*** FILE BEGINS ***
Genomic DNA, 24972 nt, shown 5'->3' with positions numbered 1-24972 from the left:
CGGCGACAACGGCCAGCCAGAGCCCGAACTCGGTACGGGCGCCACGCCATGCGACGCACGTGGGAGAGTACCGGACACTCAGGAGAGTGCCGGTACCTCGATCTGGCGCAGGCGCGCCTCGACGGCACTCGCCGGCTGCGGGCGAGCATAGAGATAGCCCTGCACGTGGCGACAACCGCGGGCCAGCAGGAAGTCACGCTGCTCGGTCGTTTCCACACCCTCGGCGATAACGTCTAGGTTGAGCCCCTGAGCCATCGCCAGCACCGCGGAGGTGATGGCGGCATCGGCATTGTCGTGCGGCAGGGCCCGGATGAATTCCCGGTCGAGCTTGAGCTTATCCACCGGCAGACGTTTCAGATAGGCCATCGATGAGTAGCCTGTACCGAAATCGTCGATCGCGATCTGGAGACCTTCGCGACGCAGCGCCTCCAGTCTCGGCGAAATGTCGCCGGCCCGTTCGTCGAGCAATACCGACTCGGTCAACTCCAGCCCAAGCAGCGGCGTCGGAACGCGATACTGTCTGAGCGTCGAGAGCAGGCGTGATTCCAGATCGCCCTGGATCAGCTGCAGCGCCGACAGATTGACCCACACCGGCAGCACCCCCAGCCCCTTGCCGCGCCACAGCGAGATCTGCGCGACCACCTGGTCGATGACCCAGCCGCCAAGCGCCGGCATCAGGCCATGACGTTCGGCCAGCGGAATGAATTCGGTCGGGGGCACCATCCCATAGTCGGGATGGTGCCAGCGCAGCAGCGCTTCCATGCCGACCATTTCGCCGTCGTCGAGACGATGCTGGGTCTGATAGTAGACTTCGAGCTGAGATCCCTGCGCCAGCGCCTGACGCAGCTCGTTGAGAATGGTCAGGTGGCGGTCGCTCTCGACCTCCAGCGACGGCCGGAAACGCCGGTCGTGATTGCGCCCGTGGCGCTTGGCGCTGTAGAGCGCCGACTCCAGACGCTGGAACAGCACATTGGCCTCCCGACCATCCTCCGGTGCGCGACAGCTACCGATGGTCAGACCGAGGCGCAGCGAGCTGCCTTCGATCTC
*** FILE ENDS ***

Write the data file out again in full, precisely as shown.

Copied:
Genomic DNA, 24972 nt, shown 5'->3' with positions numbered 1-24972 from the left:
CGGCGACAACGGCCAGCCAGAGCCCGAACTCGGTACGGGCGCCACGCCATGCGACGCACGTGGGAGAGTACCGGACACTCAGGAGAGTGCCGGTACCTCGATCTGGCGCAGGCGCGCCTCGACGGCACTCGCCGGCTGCGGGCGAGCATAGAGATAGCCCTGCACGTGGCGACAACCGCGGGCCAGCAGGAAGTCACGCTGCTCGGTCGTTTCCACACCCTCGGCGATAACGTCTAGGTTGAGCCCCTGAGCCATCGCCAGCACCGCGGAGGTGATGGCGGCATCGGCATTGTCGTGCGGCAGGGCCCGGATGAATTCCCGGTCGAGCTTGAGCTTATCCACCGGCAGACGTTTCAGATAGGCCATCGATGAGTAGCCTGTACCGAAATCGTCGATCGCGATCTGGAGACCTTCGCGACGCAGCGCCTCCAGTCTCGGCGAAATGTCGCCGGCCCGTTCGTCGAGCAATACCGACTCGGTCAACTCCAGCCCAAGCAGCGGCGTCGGAACGCGATACTGTCTGAGCGTCGAGAGCAGGCGTGATTCCAGATCGCCCTGGATCAGCTGCAGCGCCGACAGATTGACCCACACCGGCAGCACCCCCAGCCCCTTGCCGCGCCACAGCGAGATCTGCGCGACCACCTGGTCGATGACCCAGCCGCCAAGCGCCGGCATCAGGCCATGACGTTCGGCCAGCGGAATGAATTCGGTCGGGGGCACCATCCCATAGTCGGGATGGTGCCAGCGCAGCAGCGCTTCCATGCCGACCATTTCGCCGTCGTCGAGACGATGCTGGGTCTGATAGTAGACTTCGAGCTGAGATCCCTGCGCCAGCGCCTGACGCAGCTCGTTGAGAATGGTCAGGTGGCGGTCGCTCTCGACCTCCAGCGACGGCCGGAAACGCCGGTCGTGATTGCGCCCGTGGCGCTTGGCGCTGTAGAGCGCCGACTCCAGACGCTGGAACAGCACATTGGCCTCCCGACCATCCTCCGGTGCGCGACAGCTACCGATGGTCAGACCGAGGCGCAGCGAGCTGCCTTCGATCTC